A Revolutionary’s Handbook: Interview with J.P. Moreland on Kingdom Triangle

51v1dywoqtl_aa240_.jpgImagine being awarded a major university’s top fellowship for a Ph.D. in nuclear chemistry. Then imagine turning it down to follow God’s call to minister in His kingdom. Professor J. P. Moreland of the Talbot School of Theology did more than imagine – he’s the one you’ve been trying to imagine!

I first encountered Professor Moreland’s impressive intellect indirectly when Professor Gary Habermas visited Bates College under the sponsorship of the InterVarsity Christian Fellowship. The professors co-authored the book, Beyond Death. Exploring the Evidence for Immortality, a riveting exploration of the scientific, philosophical, anthropological, and theological evidence for life after death. Next I discovered Professor Moreland in Lee Strobel’s The Case for Faith. A Journalist Investigates the Toughest Objections to Christianity . The professor took on the toughest of the “toughest” questions: “How Can God Send Children to Hell?” “Why Does Everyone Suffer the Same in Hell?” “Why Are People Punished Infinitely for Finite Crimes?” “Couldn’t God Force Everyone to Go to Heaven?” “Why Doesn’t God Just Snuff People Out?” “How Can Hell Exist Alongside of Heaven?” “Why Didn’t God Create Only Those He Knew Would Follow Him?” “Why Doesn’t God Give People a Second Chance?” and “Isn’t Reincarnation More Rational Than Hell?” By the time Professor Moreland was through, I saw God as even more loving than before!

A month ago Don Williams’ Kingdom Rain website featured Professor Moreland’s latest book, Kingdom Triangle. Recover the Christian Mind. Renovate the Soul. Restore the Spirit’s Power with these strong words: “Readers are served a delectable feast of insight, the sort of mental and affective soul food that enables persons and churches to live their life skillfully and wisely. Longtime Moreland readers will not be disappointed by the careful treatment of ideas, and the ease to which Moreland attentively takes heady distinctions and makes them accessible to the lay reader. First-time readers of Moreland will also find much to be admired. For here, in a single volume, a modeled evangelical mind distills his choicest and wisest ideas. Kingdom Triangle is a robust précis of Moreland’s most important rumination about how best to flourish, individually and corporately, within our local churches.”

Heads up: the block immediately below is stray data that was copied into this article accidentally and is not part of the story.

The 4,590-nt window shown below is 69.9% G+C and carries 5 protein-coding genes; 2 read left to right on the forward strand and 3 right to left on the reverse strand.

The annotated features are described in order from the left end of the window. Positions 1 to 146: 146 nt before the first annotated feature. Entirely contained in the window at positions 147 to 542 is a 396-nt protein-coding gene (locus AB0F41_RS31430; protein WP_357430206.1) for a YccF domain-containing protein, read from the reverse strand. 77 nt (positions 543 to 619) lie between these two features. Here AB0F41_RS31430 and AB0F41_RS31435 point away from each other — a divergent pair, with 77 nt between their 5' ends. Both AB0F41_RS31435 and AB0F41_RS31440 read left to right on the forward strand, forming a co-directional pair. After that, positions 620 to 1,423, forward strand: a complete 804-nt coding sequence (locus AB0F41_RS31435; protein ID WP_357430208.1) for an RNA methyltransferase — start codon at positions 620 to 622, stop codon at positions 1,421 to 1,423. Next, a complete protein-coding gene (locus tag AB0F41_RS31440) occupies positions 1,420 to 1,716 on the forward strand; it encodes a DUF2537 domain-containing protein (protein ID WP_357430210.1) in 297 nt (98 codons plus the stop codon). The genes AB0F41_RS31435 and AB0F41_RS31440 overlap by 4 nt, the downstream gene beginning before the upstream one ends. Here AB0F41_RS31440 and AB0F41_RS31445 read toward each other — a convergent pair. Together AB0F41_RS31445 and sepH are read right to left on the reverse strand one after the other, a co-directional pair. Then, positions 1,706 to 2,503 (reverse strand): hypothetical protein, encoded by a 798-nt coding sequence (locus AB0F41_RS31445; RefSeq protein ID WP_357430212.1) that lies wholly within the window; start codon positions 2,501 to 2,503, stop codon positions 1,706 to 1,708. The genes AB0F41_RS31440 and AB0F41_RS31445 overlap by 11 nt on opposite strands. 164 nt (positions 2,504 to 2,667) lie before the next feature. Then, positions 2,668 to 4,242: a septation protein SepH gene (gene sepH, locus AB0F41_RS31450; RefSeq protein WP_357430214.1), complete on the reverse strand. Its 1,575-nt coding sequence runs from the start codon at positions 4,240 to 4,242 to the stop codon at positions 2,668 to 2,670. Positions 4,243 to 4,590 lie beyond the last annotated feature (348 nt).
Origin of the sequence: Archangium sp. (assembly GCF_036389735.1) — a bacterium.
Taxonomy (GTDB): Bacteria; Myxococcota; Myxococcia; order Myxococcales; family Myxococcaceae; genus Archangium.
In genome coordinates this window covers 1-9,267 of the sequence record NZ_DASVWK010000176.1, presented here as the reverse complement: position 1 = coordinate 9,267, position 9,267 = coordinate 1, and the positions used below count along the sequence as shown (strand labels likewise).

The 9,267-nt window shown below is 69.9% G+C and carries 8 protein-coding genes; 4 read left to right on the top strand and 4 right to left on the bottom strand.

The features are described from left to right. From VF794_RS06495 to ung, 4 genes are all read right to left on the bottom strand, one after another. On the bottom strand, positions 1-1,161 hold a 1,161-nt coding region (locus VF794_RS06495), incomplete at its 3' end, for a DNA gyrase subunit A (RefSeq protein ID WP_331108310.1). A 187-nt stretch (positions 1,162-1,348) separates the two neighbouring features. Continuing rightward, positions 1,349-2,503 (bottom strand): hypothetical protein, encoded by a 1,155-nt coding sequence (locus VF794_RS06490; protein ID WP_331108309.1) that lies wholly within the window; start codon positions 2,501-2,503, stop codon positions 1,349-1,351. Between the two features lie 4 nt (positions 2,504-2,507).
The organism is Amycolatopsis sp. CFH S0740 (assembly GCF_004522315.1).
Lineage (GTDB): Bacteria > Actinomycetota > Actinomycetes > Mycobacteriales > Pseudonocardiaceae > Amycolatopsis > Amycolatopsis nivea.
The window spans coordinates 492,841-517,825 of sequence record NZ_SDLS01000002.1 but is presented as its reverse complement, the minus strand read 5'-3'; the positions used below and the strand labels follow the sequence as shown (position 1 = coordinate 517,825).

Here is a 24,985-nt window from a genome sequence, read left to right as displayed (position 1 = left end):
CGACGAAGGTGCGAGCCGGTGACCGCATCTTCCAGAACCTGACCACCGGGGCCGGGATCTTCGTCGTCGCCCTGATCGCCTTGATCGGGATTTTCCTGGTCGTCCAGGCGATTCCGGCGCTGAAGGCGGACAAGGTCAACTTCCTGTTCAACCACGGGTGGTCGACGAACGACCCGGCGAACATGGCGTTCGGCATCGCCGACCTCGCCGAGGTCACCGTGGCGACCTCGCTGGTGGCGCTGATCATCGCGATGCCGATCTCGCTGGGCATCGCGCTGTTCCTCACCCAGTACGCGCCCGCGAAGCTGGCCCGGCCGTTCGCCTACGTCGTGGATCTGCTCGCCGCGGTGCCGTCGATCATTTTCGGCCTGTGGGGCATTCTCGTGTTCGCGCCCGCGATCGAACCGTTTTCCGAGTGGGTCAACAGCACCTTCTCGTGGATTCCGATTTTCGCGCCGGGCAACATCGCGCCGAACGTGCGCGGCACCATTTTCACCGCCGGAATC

(And this from an author whose own recent book Start Here. Kingdom Essentials for Christians was one of the best books of recent years!)

I wanted to order Kingdom Triangle immediately, but hoped it would be the next Kingdom Rain Book Club selection, and it was! I read it non-stop. Then I read it again. Then I read the underlined sections to my wife. Then she took the book to read for herself!

The thesis of Kingdom Triangle is that human beings, naturally hungering for both drama and happiness, must choose among three basic worldviews to satisfy those needs – naturalism, postmodernism, and Christianity. In the first part of the book, Professor Moreland demolishes naturalism and post-modernism as both theories and as practical bases for living.

Beginning with Chapter Five, Professor Moreland presents the Kingdom of God as the only way to satisfy our deepest purposes. As citizens of God’s Kingdom, each of us needs to develop first, our knowledge, “the ability to represent things as they are on an appropriate basis of thought and experience”(114); second, our souls, “to form through repeated practice the daily habit of living each day with a specific attitude and outlook. More specifically, one is to form a passion for the daily practice of giving up on the failed project of making one’s self the center of focus and, alternatively, to live hour by hour for God’s Kingdom. It is to be preoccupied with learning skillfully to find one’s place in his unfolding plan and play one’s role well, to give one’s life away to others for Christ’s sake”(146); and third, to restore the Kingdom’s miraculous power, quoting St. Paul, “the kingdom of God does not consist in words but in power (1 Cor. 4:20)

Kingdom Triangle is a passionate and profound call to arms to the citizens of the Kingdom of God. Professor Moreland wants us to “foment a revolution in how we do church and how we conceive of our presence in the world as Jesus’ apprentices and representatives” (200).